Our non-GAAP measures described above should not be considered alternatives to GAAP net income or other GAAP measures and have important limitations as analytical tools. Our computations of DCF, Segment EBDA before Certain Items and Adjusted EBITDA may differ from similarly titled measures used by others. You should not consider these non-GAAP measures in isolation or as substitutes for an analysis of our results as reported under GAAP. DCF should not be used as an alternative to net cash provided by operating activities computed under GAAP. Management compensates for the limitations of these non-GAAP measures by reviewing our comparable GAAP measures, understanding the differences between the measures and taking this information into account in its analysis and its decision making processes.

Important Information Relating to Forward-Looking Statements

This news release includes forward-looking statements within the meaning of the U.S. Private Securities Litigation Reform Act of 1995 and Section 21E of the Securities and Exchange Act of 1934. Generally the words “expects,” “believes,” anticipates,” “plans,” “will,” “shall,” “estimates,” and similar expressions identify forward-looking statements, which are generally not historical in nature. Forward-looking statements are subject to risks and uncertainties and are based on the beliefs and assumptions of management, based on information currently available to them. Although KMI believes that these forward-looking statements are based on reasonable assumptions, it can give no assurance that any such forward-looking statements will materialize. Important factors that could cause actual results to differ materially from those expressed in or implied from these forward-looking statements include the risks and uncertainties described in KMI’s reports filed with the Securities and Exchange Commission (SEC), including its Annual Report on Form 10-K for the year-ended December 31, 2015 (under the headings “Risk Factors” and “Information Regarding Forward-Looking Statements” and elsewhere) and its subsequent reports, which are available through the SEC’s EDGAR system at www.sec.gov and on our website at ir.kindermorgan.com. Forward-looking statements speak only as of the date they were made, and except to the extent required by law, KMI undertakes no obligation to update any forward-looking statement because of new information, future events or other factors. Because of these risks and uncertainties, readers should not place undue reliance on these forward-looking statements.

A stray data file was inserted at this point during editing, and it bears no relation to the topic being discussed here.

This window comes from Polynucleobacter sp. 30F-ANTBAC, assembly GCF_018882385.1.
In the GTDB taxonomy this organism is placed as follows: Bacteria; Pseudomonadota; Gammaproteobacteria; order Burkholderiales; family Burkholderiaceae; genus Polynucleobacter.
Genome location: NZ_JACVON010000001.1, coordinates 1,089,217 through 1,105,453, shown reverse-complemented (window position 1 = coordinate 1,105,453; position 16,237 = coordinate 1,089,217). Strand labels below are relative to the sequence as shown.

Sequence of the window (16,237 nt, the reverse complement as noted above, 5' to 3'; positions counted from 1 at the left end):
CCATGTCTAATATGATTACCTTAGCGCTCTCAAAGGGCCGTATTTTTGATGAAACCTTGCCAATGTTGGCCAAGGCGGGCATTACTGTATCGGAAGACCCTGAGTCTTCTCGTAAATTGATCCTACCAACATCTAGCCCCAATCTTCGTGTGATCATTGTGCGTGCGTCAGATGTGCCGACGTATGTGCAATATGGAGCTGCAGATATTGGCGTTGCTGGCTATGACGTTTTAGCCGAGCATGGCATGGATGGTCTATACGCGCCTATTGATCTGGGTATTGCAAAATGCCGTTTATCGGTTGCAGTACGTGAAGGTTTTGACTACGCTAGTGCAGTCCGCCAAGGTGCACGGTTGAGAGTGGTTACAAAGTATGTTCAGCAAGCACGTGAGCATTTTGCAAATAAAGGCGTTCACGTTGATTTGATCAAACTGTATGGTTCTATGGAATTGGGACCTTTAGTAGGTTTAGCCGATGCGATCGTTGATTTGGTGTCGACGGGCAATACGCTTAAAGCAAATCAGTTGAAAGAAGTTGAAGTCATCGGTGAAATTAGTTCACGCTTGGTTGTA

Kinder Morgan, Inc. and Subsidiaries
Preliminary Consolidated Statements of Income
(Unaudited)
(In millions, except per share amounts)
 
       

Three Months Ended

December 31,

           

Year Ended

December 31,

     
2016       2015 2016       2015
 
Revenues $

3,389

  $ 3,636   $ 13,058   $ 14,403  
 
Costs, expenses and other
Costs of sales 1,044 834 3,498 4,115
Operations and maintenance 559 630 2,303 2,337
Depreciation, depletion and amortization 557 584 2,209 2,309